1,2 It attracts worldwide attention to its epidemiology, risk factors, treatment plans and preventive
actions.3 Estimated glomerular filtration rate (eGFR) has become a standard method to evaluate CKD based on diagnostic criteria and classification by the National Kidney Foundation, USA.4 However, the reported prevalence of CKD has varied among different countries because of the discrepancies in age, ethnic groups, survey policies and equations of eGFR calculation.5–10 The patterns of associated risk factors and targeting strategies are also quite diverse. Taiwan has the highest incidence and prevalence rates of ESRD in the world according to the United States Renal Data System (USRDS) Annual Data Report.11 Thus, it is worthwhile to make explicit the epidemiology, risk factors, impact and preventive strategies for CKD in Taiwan. We hope that this approach may provide valuable lessons and experiences to many countries that are selleck products suffering from serious CKD problems and are making efforts to tackle them. In this review, we aim to address the following key issues of CKD focusing on Taiwan: epidemiological
data, underlying diseases patterns, risk factors, public health concerns and a preventive project. A nationwide, randomized, stratified survey for hypertension, hyperglycaemia and hyperlipidaemia (TW3H) by Hsu et al. reported a prevalence rate of 6.9% of CKD stage 3–5 in the subjects over 20 years-old (n = 6001).8 The second wave follow-up study of TW3H Survey revealed 9.8% of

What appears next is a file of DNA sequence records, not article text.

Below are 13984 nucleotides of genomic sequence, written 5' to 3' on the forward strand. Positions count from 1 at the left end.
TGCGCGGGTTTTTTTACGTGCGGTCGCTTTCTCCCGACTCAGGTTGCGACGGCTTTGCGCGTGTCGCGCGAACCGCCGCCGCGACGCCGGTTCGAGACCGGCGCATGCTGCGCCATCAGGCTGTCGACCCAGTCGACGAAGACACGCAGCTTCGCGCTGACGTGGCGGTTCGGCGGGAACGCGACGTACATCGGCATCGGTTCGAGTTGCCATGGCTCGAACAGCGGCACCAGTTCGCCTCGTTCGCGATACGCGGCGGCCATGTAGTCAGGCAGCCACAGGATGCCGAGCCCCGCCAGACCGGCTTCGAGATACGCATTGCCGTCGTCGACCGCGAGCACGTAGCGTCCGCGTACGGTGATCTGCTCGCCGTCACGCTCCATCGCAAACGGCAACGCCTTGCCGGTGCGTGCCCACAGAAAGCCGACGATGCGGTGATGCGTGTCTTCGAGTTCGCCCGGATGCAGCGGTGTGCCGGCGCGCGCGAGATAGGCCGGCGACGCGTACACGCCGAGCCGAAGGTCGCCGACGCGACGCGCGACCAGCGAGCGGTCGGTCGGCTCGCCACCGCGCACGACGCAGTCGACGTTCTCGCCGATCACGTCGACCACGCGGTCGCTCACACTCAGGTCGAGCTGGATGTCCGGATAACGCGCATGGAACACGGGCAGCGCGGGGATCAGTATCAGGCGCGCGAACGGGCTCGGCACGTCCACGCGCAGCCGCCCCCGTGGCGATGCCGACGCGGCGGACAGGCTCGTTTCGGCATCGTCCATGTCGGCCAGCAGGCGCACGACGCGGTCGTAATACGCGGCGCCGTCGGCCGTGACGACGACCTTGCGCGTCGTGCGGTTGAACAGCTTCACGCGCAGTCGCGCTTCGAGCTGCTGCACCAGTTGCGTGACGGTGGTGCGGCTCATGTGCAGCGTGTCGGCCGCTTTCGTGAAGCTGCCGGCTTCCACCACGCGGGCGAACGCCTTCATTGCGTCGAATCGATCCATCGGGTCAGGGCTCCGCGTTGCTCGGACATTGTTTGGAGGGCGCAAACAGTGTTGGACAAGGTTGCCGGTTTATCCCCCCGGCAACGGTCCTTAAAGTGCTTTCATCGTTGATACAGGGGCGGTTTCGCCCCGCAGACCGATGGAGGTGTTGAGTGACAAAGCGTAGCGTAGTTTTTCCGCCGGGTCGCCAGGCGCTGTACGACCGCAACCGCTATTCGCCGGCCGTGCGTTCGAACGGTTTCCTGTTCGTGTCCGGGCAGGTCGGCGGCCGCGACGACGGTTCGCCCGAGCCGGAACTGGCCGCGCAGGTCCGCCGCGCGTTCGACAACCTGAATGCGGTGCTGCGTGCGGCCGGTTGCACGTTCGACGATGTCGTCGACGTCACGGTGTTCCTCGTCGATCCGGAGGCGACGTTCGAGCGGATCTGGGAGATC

CKD stage 1–5 (n = 5943) Selleck Palbociclib adjusted by age of the population in 2007 (unpubl. data, 2009). Another survey from the dataset of National Health Insurance (NHI) using disease code analysis by Kou et al. reported the prevalence of clinically recognized CKD as 9.83% and the overall incidence rate during 1997–2003 as 1.35/100 person-years.12 A large database of 13-year cohort commercial health examination by Wen et al.13 later reported an overall prevalence of 11.9% of CKD stage 1–5 (n = 462 293). The prevalence of each stage of CKD (I–V) was 1.0% (I), 3.8% (II), 6.8% (III), 0.2% (IV) and 0.1% (V). Despite the differences in data sources, study subjects and definition of CKD, the ADAMTS5 prevalence of CKD (9.8–11.9%) in Taiwan was slightly lower than 13.1% in United States, National Health and Nutrition Examination Survey (NHANES III, 1999–2004).6 The underestimated prevalence of CKD in Taiwan might be explained by variation in sampling methods and eGFR calculation system. Further worldwide epidemiological comparison on the prevalence of CKD is listed in Table 1. In Europe, the population-based Health Survey of Nord-Trondelag County (HUNT II), using the same methods as NHANES, reported a 10.2% prevalence of CKD in Norway.7 In the Asia–Pacific area, based on different published reports, the prevalence of CKD stage 3–5 or total CKD was approximately 12.9–15.1% in Japan, 3.2–11.3% in China, 7.2–13.7% in Korea, 8.45–16.3% in Thailand, 3.2–18.6% in Singapore, 4.